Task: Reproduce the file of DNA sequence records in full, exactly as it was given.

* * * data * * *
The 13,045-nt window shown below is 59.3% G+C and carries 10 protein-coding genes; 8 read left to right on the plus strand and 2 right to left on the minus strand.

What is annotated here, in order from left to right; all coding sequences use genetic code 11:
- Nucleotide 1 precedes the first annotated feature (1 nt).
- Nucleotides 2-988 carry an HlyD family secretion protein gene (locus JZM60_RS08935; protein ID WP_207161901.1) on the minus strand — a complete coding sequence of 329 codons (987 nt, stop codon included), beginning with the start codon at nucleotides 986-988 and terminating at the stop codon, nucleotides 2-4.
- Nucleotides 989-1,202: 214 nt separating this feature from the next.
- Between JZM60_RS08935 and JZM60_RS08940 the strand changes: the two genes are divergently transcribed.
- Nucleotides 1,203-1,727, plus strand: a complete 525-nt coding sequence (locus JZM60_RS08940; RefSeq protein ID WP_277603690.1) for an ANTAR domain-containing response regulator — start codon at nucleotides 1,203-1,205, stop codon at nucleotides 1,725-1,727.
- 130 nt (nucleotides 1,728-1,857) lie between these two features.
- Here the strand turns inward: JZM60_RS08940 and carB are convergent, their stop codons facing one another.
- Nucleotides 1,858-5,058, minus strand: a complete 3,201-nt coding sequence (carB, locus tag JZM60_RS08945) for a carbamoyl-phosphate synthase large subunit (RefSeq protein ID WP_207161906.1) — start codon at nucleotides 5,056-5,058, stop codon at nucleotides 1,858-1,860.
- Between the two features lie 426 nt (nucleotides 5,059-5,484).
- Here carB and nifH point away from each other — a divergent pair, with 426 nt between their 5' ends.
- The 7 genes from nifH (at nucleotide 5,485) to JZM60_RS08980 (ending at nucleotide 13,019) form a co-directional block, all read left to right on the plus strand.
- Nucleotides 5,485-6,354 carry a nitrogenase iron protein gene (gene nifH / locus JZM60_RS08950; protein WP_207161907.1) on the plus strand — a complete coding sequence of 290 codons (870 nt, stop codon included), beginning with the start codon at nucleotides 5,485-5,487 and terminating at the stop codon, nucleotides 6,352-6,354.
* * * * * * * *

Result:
The 13,045-nt window shown below is 59.3% G+C and carries 10 protein-coding genes; 8 read left to right on the plus strand and 2 right to left on the minus strand.

What is annotated here, in order from left to right; all coding sequences use genetic code 11:
- Nucleotide 1 precedes the first annotated feature (1 nt).
- Nucleotides 2-988 carry an HlyD family secretion protein gene (locus JZM60_RS08935; protein ID WP_207161901.1) on the minus strand — a complete coding sequence of 329 codons (987 nt, stop codon included), beginning with the start codon at nucleotides 986-988 and terminating at the stop codon, nucleotides 2-4.
- Nucleotides 989-1,202: 214 nt separating this feature from the next.
- Between JZM60_RS08935 and JZM60_RS08940 the strand changes: the two genes are divergently transcribed.
- Nucleotides 1,203-1,727, plus strand: a complete 525-nt coding sequence (locus JZM60_RS08940; RefSeq protein ID WP_277603690.1) for an ANTAR domain-containing response regulator — start codon at nucleotides 1,203-1,205, stop codon at nucleotides 1,725-1,727.
- 130 nt (nucleotides 1,728-1,857) lie between these two features.
- Here the strand turns inward: JZM60_RS08940 and carB are convergent, their stop codons facing one another.
- Nucleotides 1,858-5,058, minus strand: a complete 3,201-nt coding sequence (carB, locus tag JZM60_RS08945) for a carbamoyl-phosphate synthase large subunit (RefSeq protein ID WP_207161906.1) — start codon at nucleotides 5,056-5,058, stop codon at nucleotides 1,858-1,860.
- Between the two features lie 426 nt (nucleotides 5,059-5,484).
- Here carB and nifH point away from each other — a divergent pair, with 426 nt between their 5' ends.
- The 7 genes from nifH (at nucleotide 5,485) to JZM60_RS08980 (ending at nucleotide 13,019) form a co-directional block, all read left to right on the plus strand.
- Nucleotides 5,485-6,354 carry a nitrogenase iron protein gene (gene nifH / locus JZM60_RS08950; protein WP_207161907.1) on the plus strand — a complete coding sequence of 290 codons (870 nt, stop codon included), beginning with the start codon at nucleotides 5,485-5,487 and terminating at the stop codon, nucleotides 6,352-6,354.